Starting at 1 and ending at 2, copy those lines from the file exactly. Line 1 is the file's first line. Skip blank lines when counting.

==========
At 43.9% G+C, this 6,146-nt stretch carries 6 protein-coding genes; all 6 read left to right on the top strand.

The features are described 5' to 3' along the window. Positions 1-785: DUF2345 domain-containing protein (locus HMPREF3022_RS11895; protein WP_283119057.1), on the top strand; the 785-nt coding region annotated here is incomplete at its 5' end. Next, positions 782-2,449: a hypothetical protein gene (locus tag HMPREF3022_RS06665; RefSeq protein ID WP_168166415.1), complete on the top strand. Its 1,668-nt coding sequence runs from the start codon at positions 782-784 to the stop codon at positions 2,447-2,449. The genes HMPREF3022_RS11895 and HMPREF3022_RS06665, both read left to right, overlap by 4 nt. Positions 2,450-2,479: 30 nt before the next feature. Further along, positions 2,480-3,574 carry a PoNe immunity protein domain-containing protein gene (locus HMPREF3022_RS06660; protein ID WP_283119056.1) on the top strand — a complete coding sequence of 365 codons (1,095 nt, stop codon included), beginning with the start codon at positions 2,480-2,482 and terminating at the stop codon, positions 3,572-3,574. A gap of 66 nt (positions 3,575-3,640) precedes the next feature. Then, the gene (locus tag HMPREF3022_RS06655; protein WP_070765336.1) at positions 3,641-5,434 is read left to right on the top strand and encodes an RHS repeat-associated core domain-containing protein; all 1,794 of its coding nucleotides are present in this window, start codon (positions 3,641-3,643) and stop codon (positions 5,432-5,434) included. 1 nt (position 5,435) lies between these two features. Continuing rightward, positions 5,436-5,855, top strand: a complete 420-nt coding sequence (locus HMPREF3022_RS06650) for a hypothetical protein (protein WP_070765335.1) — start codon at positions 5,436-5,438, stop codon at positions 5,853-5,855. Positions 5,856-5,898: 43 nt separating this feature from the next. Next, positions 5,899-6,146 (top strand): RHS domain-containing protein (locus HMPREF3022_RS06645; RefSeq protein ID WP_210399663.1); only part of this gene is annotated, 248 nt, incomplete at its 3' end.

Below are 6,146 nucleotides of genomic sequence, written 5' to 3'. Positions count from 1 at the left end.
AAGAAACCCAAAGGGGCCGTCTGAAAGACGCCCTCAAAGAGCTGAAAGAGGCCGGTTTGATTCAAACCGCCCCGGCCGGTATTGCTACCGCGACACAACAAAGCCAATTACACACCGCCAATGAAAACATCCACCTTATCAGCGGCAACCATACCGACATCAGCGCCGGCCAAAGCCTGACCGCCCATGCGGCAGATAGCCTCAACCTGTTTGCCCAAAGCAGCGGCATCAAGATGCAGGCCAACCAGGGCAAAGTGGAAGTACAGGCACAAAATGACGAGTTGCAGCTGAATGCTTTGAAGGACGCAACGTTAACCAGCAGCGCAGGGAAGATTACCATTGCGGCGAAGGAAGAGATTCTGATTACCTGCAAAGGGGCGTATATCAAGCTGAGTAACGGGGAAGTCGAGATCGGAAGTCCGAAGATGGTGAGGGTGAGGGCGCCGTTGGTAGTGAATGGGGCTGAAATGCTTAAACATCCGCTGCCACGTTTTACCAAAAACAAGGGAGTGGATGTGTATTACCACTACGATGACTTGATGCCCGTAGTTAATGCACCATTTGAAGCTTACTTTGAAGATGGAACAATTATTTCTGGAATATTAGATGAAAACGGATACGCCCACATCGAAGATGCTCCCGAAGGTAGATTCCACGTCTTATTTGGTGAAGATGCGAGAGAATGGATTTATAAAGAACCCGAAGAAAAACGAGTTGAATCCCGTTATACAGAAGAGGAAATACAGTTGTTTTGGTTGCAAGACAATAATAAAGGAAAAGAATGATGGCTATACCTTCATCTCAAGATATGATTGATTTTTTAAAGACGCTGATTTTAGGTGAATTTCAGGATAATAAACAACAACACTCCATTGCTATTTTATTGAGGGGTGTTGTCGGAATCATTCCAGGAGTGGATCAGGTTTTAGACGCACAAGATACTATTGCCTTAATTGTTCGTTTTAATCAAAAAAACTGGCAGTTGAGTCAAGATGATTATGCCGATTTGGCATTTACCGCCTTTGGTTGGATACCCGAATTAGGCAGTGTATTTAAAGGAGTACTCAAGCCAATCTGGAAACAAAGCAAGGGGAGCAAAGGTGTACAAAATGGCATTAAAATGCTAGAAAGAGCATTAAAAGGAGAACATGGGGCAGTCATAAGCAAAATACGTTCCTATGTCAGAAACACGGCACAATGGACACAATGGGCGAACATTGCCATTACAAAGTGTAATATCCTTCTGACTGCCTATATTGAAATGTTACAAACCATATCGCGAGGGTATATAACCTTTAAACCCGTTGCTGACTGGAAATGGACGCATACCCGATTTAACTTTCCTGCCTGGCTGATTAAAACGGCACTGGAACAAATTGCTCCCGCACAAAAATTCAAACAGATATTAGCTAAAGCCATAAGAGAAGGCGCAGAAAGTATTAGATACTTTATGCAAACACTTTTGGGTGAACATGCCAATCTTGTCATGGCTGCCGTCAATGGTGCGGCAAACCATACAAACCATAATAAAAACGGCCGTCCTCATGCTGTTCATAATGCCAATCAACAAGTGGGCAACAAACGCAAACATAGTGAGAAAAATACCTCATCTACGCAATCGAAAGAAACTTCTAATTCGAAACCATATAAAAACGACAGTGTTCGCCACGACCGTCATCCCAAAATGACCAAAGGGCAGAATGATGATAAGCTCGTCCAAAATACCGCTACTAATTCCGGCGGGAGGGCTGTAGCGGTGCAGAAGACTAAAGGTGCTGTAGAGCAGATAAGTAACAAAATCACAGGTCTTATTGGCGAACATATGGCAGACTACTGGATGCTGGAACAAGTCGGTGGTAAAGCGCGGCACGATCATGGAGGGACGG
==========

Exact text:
At 43.9% G+C, this 6,146-nt stretch carries 6 protein-coding genes; all 6 read left to right on the top strand.

The features are described 5' to 3' along the window. Positions 1-785: DUF2345 domain-containing protein (locus HMPREF3022_RS11895; protein WP_283119057.1), on the top strand; the 785-nt coding region annotated here is incomplete at its 5' end. Next, positions 782-2,449: a hypothetical protein gene (locus tag HMPREF3022_RS06665; RefSeq protein ID WP_168166415.1), complete on the top strand. Its 1,668-nt coding sequence runs from the start codon at positions 782-784 to the stop codon at positions 2,447-2,449. The genes HMPREF3022_RS11895 and HMPREF3022_RS06665, both read left to right, overlap by 4 nt. Positions 2,450-2,479: 30 nt before the next feature. Further along, positions 2,480-3,574 carry a PoNe immunity protein domain-containing protein gene (locus HMPREF3022_RS06660; protein ID WP_283119056.1) on the top strand — a complete coding sequence of 365 codons (1,095 nt, stop codon included), beginning with the start codon at positions 2,480-2,482 and terminating at the stop codon, positions 3,572-3,574. A gap of 66 nt (positions 3,575-3,640) precedes the next feature. Then, the gene (locus tag HMPREF3022_RS06655; protein WP_070765336.1) at positions 3,641-5,434 is read left to right on the top strand and encodes an RHS repeat-associated core domain-containing protein; all 1,794 of its coding nucleotides are present in this window, start codon (positions 3,641-3,643) and stop codon (positions 5,432-5,434) included. 1 nt (position 5,435) lies between these two features. Continuing rightward, positions 5,436-5,855, top strand: a complete 420-nt coding sequence (locus HMPREF3022_RS06650) for a hypothetical protein (protein WP_070765335.1) — start codon at positions 5,436-5,438, stop codon at positions 5,853-5,855. Positions 5,856-5,898: 43 nt separating this feature from the next. Next, positions 5,899-6,146 (top strand): RHS domain-containing protein (locus HMPREF3022_RS06645; RefSeq protein ID WP_210399663.1); only part of this gene is annotated, 248 nt, incomplete at its 3' end.